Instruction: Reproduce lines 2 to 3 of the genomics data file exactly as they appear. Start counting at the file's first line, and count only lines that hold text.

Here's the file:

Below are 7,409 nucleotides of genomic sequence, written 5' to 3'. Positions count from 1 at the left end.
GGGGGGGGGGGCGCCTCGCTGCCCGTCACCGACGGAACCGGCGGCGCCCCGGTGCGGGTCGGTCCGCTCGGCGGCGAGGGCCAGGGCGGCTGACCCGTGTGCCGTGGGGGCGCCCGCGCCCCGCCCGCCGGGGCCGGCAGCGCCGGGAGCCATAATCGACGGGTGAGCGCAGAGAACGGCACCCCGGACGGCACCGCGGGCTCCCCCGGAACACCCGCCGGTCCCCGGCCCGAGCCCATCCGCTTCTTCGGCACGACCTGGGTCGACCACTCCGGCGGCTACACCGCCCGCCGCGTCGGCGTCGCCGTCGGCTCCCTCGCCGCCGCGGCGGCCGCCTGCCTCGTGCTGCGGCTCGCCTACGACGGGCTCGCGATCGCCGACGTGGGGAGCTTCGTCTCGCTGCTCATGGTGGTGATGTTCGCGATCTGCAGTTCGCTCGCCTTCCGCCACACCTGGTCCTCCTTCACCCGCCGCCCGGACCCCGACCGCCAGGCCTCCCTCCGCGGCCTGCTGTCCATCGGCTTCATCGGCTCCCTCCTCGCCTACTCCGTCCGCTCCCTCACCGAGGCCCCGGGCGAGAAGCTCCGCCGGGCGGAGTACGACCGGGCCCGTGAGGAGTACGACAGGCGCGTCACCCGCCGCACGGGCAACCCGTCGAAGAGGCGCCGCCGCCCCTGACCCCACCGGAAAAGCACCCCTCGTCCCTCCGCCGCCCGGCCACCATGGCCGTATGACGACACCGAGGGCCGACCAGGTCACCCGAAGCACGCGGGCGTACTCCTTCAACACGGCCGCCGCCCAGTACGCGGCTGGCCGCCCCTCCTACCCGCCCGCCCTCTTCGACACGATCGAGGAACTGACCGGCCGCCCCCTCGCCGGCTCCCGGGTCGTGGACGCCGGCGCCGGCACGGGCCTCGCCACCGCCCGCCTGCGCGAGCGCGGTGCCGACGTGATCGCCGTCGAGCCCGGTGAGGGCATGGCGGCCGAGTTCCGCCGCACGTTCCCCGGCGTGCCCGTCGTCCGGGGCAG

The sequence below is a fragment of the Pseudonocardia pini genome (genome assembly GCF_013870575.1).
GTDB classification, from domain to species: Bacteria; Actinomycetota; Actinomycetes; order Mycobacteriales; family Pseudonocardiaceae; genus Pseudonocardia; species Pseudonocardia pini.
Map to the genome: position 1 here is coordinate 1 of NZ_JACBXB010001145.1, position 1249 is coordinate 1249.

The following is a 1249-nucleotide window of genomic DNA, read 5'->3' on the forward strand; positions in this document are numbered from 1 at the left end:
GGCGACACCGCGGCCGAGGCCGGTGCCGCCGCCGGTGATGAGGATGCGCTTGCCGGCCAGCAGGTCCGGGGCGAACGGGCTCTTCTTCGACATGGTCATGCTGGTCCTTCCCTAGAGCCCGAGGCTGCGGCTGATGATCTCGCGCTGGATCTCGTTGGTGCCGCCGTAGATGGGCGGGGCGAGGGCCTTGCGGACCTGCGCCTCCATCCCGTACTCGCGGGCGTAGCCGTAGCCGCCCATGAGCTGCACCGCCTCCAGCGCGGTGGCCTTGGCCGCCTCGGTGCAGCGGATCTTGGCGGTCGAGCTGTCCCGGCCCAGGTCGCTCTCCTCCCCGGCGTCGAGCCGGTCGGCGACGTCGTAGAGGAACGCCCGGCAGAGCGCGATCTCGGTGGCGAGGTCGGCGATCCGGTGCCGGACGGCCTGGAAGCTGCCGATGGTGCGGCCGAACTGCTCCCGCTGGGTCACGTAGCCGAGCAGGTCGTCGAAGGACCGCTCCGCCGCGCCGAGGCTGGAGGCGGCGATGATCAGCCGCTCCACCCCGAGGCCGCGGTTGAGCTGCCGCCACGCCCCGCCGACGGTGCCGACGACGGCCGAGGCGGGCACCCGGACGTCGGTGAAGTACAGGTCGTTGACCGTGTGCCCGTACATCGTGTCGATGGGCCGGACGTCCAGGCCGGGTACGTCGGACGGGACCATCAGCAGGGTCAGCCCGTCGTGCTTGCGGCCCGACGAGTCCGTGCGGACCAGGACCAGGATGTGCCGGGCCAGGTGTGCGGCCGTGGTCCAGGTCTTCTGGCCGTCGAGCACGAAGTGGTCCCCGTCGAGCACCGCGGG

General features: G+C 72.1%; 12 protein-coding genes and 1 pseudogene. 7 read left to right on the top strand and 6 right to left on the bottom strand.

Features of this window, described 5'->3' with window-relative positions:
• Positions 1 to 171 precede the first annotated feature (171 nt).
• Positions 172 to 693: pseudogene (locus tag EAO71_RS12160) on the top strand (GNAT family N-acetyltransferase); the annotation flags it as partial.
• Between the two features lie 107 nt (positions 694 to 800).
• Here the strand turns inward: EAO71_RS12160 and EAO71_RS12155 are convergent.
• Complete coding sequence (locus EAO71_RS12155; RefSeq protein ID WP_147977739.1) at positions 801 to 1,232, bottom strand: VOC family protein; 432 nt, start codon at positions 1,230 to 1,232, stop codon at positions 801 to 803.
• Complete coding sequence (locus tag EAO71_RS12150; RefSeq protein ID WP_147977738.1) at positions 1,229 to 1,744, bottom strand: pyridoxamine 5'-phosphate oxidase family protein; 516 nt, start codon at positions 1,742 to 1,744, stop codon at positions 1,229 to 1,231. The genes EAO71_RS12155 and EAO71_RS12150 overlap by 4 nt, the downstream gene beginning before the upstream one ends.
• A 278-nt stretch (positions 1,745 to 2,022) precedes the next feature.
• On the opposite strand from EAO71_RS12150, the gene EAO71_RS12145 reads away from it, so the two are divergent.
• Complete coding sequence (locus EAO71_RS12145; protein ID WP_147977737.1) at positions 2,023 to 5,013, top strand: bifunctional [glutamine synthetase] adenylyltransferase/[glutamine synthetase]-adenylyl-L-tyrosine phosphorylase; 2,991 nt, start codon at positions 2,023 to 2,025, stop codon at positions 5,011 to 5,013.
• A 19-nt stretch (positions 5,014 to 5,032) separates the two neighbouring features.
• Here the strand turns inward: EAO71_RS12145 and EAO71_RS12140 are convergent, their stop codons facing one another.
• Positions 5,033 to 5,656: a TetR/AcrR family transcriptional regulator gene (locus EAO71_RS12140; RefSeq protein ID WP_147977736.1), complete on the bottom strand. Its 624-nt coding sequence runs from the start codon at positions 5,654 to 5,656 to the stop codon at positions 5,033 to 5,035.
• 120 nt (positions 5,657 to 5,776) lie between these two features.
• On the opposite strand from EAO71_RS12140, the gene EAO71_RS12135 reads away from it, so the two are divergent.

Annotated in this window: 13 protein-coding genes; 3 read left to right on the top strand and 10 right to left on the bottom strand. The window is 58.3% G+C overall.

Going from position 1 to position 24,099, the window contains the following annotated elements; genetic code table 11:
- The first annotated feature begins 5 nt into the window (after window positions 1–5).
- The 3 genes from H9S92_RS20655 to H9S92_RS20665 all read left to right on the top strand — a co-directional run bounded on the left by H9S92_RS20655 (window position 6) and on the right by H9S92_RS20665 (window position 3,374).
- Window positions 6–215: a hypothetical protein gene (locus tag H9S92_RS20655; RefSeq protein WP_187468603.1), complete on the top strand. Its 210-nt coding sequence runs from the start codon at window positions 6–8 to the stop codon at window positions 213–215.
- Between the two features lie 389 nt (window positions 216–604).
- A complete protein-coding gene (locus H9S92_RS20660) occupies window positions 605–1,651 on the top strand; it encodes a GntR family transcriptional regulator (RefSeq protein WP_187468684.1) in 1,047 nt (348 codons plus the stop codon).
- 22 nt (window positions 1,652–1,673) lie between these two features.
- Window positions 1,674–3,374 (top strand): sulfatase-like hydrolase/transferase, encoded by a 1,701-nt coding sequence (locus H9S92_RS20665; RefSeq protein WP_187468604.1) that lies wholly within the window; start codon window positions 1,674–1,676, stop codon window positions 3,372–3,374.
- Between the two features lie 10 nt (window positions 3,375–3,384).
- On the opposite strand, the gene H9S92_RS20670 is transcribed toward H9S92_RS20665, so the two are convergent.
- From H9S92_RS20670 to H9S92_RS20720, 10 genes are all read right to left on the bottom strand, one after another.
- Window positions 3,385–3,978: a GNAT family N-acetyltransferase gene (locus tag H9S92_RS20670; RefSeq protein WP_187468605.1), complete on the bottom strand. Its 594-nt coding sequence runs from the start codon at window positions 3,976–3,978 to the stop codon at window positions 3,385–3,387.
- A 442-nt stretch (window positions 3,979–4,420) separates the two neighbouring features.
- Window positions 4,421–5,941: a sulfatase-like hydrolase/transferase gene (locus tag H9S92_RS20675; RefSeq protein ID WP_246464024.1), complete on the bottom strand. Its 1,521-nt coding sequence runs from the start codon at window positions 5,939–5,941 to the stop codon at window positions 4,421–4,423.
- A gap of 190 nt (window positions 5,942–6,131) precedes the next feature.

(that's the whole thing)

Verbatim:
GGGGGGGGGGGCGCCTCGCTGCCCGTCACCGACGGAACCGGCGGCGCCCCGGTGCGGGTCGGTCCGCTCGGCGGCGAGGGCCAGGGCGGCTGACCCGTGTGCCGTGGGGGCGCCCGCGCCCCGCCCGCCGGGGCCGGCAGCGCCGGGAGCCATAATCGACGGGTGAGCGCAGAGAACGGCACCCCGGACGGCACCGCGGGCTCCCCCGGAACACCCGCCGGTCCCCGGCCCGAGCCCATCCGCTTCTTCGGCACGACCTGGGTCGACCACTCCGGCGGCTACACCGCCCGCCGCGTCGGCGTCGCCGTCGGCTCCCTCGCCGCCGCGGCGGCCGCCTGCCTCGTGCTGCGGCTCGCCTACGACGGGCTCGCGATCGCCGACGTGGGGAGCTTCGTCTCGCTGCTCATGGTGGTGATGTTCGCGATCTGCAGTTCGCTCGCCTTCCGCCACACCTGGTCCTCCTTCACCCGCCGCCCGGACCCCGACCGCCAGGCCTCCCTCCGCGGCCTGCTGTCCATCGGCTTCATCGGCTCCCTCCTCGCCTACTCCGTCCGCTCCCTCACCGAGGCCCCGGGCGAGAAGCTCCGCCGGGCGGAGTACGACCGGGCCCGTGAGGAGTACGACAGGCGCGTCACCCGCCGCACGGGCAACCCGTCGAAGAGGCGCCGCCGCCCCTGACCCCACCGGAAAAGCACCCCTCGTCCCTCCGCCGCCCGGCCACCATGGCCGTATGACGACACCGAGGGCCGACCAGGTCACCCGAAGCACGCGGGCGTACTCCTTCAACACGGCCGCCGCCCAGTACGCGGCTGGCCGCCCCTCCTACCCGCCCGCCCTCTTCGACACGATCGAGGAACTGACCGGCCGCCCCCTCGCCGGCTCCCGGGTCGTGGACGCCGGCGCCGGCACGGGCCTCGCCACCGCCCGCCTGCGCGAGCGCGGTGCCGACGTGATCGCCGTCGAGCCCGGTGAGGGCATGGCGGCCGAGTTCCGCCGCACGTTCCCCGGCGTGCCCGTCGTCCGGGGCAG

The sequence below is a fragment of the Pseudonocardia pini genome (genome assembly GCF_013870575.1).